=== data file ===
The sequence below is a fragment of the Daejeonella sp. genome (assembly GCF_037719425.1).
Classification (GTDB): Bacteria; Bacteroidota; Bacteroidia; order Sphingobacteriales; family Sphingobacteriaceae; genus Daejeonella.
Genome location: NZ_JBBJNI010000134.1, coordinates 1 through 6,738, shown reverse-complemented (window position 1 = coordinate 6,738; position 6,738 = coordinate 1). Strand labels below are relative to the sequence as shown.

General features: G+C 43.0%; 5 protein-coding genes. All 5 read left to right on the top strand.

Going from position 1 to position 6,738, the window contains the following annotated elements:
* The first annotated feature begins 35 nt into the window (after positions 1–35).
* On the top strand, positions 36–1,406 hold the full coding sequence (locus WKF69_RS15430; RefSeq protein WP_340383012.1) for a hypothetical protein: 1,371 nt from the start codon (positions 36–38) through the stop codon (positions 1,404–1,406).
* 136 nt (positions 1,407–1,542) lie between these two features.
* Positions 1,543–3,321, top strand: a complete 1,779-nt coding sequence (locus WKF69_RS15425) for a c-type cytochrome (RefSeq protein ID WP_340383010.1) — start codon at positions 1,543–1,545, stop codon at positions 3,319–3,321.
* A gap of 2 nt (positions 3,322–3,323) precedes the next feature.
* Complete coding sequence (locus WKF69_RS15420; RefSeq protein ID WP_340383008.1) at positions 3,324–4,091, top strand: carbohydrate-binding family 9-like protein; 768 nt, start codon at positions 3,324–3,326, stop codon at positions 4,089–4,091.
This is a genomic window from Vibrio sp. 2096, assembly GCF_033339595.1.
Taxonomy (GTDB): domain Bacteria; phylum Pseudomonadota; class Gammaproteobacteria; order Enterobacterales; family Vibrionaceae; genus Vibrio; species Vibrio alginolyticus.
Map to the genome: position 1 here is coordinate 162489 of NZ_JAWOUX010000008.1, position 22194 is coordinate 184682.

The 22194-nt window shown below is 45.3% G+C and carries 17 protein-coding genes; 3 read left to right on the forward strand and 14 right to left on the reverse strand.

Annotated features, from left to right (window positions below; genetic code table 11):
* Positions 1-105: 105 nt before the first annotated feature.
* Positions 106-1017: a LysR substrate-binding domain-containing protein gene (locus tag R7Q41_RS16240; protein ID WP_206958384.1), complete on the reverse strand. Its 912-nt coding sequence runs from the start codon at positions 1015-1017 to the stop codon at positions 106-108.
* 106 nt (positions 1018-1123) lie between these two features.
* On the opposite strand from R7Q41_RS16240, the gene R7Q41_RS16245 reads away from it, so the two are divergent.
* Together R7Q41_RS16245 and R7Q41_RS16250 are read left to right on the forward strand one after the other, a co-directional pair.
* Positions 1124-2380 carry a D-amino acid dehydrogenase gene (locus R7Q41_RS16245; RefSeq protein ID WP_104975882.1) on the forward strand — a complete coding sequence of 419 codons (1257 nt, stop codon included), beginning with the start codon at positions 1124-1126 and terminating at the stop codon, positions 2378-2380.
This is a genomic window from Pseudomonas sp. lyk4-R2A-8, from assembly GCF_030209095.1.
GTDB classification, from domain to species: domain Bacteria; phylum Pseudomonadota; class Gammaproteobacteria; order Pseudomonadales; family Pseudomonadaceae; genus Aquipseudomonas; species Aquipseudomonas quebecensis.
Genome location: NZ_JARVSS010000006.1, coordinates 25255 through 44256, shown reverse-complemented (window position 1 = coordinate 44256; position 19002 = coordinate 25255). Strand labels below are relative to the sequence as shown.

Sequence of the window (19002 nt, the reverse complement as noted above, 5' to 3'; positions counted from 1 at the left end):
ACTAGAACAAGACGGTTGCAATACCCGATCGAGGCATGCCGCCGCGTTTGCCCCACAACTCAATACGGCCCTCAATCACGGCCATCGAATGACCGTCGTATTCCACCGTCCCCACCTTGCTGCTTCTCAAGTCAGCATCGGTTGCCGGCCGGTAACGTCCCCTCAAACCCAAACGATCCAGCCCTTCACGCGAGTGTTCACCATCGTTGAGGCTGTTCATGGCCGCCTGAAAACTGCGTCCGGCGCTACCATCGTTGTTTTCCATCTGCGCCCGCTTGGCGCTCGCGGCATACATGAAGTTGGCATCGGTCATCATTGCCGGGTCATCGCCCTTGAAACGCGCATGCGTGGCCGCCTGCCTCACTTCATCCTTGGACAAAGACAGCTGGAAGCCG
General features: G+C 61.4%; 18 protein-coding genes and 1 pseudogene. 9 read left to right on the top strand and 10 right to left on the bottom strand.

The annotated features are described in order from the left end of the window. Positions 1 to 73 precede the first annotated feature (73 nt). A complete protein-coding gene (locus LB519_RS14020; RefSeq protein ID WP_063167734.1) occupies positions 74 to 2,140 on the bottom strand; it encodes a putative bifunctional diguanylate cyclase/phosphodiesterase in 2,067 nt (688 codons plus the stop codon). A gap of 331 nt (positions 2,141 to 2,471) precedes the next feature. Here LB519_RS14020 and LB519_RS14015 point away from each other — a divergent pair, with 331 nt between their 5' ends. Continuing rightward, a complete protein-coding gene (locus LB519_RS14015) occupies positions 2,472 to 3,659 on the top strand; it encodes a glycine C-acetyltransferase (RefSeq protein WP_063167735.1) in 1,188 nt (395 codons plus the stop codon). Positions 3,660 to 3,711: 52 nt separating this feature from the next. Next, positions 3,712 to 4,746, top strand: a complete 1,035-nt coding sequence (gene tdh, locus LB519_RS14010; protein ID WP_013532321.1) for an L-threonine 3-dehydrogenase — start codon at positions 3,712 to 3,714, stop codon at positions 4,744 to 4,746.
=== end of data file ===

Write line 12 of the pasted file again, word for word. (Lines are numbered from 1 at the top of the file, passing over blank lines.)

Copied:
This is a genomic window from Vibrio sp. 2096, assembly GCF_033339595.1.